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In Defense of Fall

Second-Year MM Guitar



I can’t stand cold weather. For as long as I can remember I’ve complained to no end about the pain and misery surrounding the feelings of any temperatures below 50 degrees Fahrenheit, vowing forever to avoid climates unsuitable for palm trees and board shorts. Well, like so many youthful promises I’ve made to myself only to be broken, here I am. Boston. Famous not for its excess of palm trees and sunshine, but instead for unpredictable and ruthlessly cold weather.

Perhaps this feeling isn’t so foreign to all of us. One of the finest qualities of NEC is the incredible diversity of the student body, which includes those of us who are not accustomed to below-freezing temperatures. Those of us who have never faced questions like: How can it be this cold and still be raining? How much snow is enough to cancel school? Who in their right mind decided to stay here in the 1600s? Some of you haven’t been here long enough to ponder the bulletproof logic of staying inside for a month or more, but we now find ourselves at the very end of days that guarantee warmth and now peer over a cliff of uncertainty (and a whole lot of snow!).  This cliff, in New England, is named “Fall.”

Fall is one of the four seasons, another new concept for some of us, and is marked most famously by turning leaves of trees all too familiar with what is to come. Fall is the part of the year where you start to very seriously doubt the functionality of your wardrobe. Fall is the gravestone season atop any delusions you’ve held thus far– delusions like comfort, warmth, and physical and mental well-being.


Last year, Fall was when I myself began to wither and lose my leaves. I started to forget all the things that made up my personality, which had become delirious and numb from my first encounters with plummeting temperatures. I turned inward and cold, less from the changing seasons and more for the discomforts of being in a situation and climate I’ve never experienced before. Clinging to my familiarities, I fought it. And fall, above all else, is not to be fought.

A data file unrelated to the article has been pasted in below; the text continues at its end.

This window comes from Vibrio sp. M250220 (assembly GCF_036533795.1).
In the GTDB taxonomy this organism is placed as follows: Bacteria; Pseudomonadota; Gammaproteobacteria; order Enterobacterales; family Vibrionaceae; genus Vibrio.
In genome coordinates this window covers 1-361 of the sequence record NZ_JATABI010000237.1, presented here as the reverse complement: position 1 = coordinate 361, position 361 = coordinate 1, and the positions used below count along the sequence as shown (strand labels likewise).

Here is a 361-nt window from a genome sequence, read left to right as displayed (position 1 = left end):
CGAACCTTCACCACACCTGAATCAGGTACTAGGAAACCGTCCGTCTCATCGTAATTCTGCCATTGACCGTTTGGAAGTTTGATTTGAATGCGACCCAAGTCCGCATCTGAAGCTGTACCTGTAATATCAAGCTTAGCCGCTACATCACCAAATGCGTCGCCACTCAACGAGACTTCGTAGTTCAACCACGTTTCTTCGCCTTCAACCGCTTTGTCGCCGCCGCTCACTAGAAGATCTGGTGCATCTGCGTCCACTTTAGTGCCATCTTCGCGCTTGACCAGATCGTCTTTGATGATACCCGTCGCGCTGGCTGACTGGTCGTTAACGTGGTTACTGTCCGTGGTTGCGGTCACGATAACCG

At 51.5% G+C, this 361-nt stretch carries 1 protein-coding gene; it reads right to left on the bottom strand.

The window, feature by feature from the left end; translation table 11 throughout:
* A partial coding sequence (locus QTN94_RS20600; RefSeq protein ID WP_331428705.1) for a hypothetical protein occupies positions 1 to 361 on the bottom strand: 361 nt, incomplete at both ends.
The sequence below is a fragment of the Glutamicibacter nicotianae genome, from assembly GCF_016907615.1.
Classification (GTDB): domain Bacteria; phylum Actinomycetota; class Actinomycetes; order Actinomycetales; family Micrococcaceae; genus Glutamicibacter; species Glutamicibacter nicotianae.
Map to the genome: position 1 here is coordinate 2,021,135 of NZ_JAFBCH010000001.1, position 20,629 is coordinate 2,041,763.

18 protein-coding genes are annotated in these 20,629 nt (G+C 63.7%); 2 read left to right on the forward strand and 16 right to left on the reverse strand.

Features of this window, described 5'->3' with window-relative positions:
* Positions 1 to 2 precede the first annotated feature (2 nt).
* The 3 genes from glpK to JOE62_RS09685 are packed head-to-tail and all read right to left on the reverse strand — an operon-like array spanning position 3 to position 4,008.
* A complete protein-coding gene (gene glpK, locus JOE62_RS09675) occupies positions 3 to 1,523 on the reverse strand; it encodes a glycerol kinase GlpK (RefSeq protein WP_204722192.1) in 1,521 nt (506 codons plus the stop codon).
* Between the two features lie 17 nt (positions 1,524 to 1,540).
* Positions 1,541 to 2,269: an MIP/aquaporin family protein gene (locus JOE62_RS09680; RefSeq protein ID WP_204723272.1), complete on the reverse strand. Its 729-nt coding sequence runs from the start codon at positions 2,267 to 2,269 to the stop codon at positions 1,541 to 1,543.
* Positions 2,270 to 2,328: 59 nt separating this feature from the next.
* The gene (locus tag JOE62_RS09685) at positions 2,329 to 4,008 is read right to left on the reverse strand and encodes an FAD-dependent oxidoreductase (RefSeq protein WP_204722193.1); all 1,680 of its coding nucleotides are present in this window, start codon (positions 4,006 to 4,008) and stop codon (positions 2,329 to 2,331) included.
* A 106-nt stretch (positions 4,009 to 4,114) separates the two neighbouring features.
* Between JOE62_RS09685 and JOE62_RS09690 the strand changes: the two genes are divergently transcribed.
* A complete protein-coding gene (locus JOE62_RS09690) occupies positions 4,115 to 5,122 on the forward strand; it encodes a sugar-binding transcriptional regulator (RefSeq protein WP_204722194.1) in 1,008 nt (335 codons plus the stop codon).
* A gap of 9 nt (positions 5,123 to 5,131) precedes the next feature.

What nobody told me then was that fall is a time for rejuvenation. Fall is a transition from the superficial, rocket-fueled types of fun associated with summer into the pensive and thoughtful rewards of winter. It is itself a personal growth– a shedding of one’s past to make room for one’s future. To deny the transition is to deny nature.

I hadn’t learned these lessons until facing their inevitability. I recognized my whining wasn’t helping, and that the seasons would continue as scheduled– with or without my approval.

Thinking back, that fight seems preposterous. Fact: Boston gets cold. I’m not claiming to have been logical about the process, I’m only admitting to my childish resistance to the seasons. When you haven’t experienced them they somehow seem avoidable, like they don’t apply to you.

To those of you now gearing up to experience your first round of seasons: don’t resist them. You’re from a warmer climate–  yes, we’ve heard. But now you live in Boston, and you’re likely to stay for awhile. There are two ways you can handle this new reality. The first involves a long, prolonged, and exceedingly cold plummet into the pits of winter, accompanied by a distinct feeling of being a fish swimming upstream. Last year, this was my choice. The second involves two investments: good boots and a really, really good jacket. It also involves acceptance and a keen eye for the beauty found in places the planet hasn’t had the chance to show you yet. With the proper clothing and a smile, the cliff you now peer over will seamlessly turn into a fall you won’t forget.

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